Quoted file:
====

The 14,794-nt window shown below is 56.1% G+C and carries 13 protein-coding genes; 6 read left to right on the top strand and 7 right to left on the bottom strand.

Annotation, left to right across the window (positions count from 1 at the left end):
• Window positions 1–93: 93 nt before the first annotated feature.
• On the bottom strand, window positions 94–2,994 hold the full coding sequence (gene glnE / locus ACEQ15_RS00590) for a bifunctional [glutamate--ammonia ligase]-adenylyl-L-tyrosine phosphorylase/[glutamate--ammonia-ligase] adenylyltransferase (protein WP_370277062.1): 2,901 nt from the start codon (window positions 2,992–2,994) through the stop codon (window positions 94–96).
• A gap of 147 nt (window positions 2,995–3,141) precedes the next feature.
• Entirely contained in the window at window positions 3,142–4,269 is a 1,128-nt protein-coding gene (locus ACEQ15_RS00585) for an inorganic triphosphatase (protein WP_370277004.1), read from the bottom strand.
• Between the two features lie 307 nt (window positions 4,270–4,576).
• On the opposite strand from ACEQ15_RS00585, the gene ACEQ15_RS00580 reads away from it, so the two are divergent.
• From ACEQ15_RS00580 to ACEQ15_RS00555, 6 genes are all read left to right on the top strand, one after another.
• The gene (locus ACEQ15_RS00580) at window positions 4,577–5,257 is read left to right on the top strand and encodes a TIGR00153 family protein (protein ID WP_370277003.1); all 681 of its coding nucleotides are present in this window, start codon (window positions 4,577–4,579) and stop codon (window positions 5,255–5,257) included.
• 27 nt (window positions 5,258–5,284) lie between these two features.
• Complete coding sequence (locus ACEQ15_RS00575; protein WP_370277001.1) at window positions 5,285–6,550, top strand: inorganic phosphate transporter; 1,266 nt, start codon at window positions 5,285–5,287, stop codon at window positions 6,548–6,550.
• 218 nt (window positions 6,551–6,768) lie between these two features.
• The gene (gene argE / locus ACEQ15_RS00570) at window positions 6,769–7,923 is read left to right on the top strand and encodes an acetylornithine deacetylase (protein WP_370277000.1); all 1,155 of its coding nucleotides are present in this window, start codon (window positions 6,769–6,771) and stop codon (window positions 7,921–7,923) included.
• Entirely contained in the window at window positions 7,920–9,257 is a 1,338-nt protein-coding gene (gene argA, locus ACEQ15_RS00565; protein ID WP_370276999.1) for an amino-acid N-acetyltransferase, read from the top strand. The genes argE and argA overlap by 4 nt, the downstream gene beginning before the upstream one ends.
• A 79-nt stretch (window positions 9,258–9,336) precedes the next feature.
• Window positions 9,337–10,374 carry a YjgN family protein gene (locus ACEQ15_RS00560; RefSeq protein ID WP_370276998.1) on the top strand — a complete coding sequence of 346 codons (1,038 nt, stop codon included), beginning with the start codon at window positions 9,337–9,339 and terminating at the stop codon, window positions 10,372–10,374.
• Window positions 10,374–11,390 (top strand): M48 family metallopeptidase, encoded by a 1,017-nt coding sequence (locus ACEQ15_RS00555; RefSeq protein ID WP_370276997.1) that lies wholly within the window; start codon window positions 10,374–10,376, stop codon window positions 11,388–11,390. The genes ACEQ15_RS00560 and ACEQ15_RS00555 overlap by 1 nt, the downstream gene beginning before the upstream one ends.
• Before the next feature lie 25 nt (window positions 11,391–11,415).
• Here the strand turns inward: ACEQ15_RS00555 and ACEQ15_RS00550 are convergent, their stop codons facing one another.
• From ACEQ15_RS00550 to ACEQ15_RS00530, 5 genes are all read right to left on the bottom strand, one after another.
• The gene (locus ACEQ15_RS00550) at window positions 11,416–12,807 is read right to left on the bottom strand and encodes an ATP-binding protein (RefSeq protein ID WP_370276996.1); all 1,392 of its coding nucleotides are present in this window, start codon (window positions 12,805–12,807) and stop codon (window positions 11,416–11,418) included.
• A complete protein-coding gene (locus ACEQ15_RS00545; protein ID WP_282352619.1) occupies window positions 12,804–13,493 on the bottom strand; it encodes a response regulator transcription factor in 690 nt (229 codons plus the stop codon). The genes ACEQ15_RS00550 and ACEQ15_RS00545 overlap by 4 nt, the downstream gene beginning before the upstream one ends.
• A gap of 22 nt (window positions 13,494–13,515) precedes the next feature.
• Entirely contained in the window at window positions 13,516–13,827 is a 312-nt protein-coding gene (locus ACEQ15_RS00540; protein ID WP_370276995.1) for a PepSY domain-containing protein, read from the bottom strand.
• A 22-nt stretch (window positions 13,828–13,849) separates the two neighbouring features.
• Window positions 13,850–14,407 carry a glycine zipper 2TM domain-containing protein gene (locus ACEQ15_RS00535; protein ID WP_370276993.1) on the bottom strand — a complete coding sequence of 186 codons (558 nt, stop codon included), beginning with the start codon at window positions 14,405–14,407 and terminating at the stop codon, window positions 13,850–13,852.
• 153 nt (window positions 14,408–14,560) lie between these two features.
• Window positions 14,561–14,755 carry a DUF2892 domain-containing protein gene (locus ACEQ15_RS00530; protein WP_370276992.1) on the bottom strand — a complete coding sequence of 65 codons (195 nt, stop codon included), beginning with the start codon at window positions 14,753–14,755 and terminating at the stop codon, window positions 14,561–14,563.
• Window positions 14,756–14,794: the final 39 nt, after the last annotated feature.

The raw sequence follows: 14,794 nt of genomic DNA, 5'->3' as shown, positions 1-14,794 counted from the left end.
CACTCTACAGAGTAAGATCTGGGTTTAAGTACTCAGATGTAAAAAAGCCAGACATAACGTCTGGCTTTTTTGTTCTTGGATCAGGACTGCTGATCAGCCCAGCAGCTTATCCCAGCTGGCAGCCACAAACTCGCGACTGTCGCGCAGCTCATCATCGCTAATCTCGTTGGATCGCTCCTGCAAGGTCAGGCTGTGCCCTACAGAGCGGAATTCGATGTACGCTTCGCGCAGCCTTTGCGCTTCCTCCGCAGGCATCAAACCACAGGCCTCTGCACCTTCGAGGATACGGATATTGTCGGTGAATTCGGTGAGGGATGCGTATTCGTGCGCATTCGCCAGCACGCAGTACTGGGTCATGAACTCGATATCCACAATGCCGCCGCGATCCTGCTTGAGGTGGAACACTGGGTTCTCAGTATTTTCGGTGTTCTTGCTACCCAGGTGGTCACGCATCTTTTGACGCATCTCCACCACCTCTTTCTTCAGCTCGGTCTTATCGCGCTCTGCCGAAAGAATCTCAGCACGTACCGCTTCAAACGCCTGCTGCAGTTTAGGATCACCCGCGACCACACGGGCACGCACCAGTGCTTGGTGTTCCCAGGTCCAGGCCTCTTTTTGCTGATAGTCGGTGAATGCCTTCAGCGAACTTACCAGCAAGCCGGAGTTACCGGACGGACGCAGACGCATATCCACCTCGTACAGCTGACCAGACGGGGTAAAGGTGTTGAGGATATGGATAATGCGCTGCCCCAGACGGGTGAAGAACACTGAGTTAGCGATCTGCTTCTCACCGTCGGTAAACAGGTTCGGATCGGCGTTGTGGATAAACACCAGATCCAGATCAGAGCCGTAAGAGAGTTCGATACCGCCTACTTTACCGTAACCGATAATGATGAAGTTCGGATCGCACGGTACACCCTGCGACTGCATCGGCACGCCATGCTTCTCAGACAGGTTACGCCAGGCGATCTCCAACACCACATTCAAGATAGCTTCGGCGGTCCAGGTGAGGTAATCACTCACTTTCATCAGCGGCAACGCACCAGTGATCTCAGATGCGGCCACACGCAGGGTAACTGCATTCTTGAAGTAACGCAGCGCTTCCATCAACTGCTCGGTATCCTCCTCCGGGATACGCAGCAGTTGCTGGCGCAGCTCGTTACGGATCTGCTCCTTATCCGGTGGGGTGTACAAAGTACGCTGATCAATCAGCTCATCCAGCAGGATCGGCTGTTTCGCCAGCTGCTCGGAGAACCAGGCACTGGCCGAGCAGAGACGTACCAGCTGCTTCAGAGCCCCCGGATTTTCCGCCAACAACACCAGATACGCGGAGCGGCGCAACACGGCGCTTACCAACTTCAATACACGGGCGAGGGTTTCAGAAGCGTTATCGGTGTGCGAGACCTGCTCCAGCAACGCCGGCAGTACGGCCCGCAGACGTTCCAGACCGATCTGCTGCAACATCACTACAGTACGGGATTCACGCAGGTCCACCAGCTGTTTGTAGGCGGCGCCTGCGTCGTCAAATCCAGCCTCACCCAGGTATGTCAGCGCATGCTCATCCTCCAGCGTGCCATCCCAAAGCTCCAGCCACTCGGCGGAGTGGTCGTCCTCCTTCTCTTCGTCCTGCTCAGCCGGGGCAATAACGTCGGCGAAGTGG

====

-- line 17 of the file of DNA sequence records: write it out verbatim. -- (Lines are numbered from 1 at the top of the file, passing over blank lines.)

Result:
• Window positions 9,337–10,374 carry a YjgN family protein gene (locus ACEQ15_RS00560; RefSeq protein ID WP_370276998.1) on the top strand — a complete coding sequence of 346 codons (1,038 nt, stop codon included), beginning with the start codon at window positions 9,337–9,339 and terminating at the stop codon, window positions 10,372–10,374.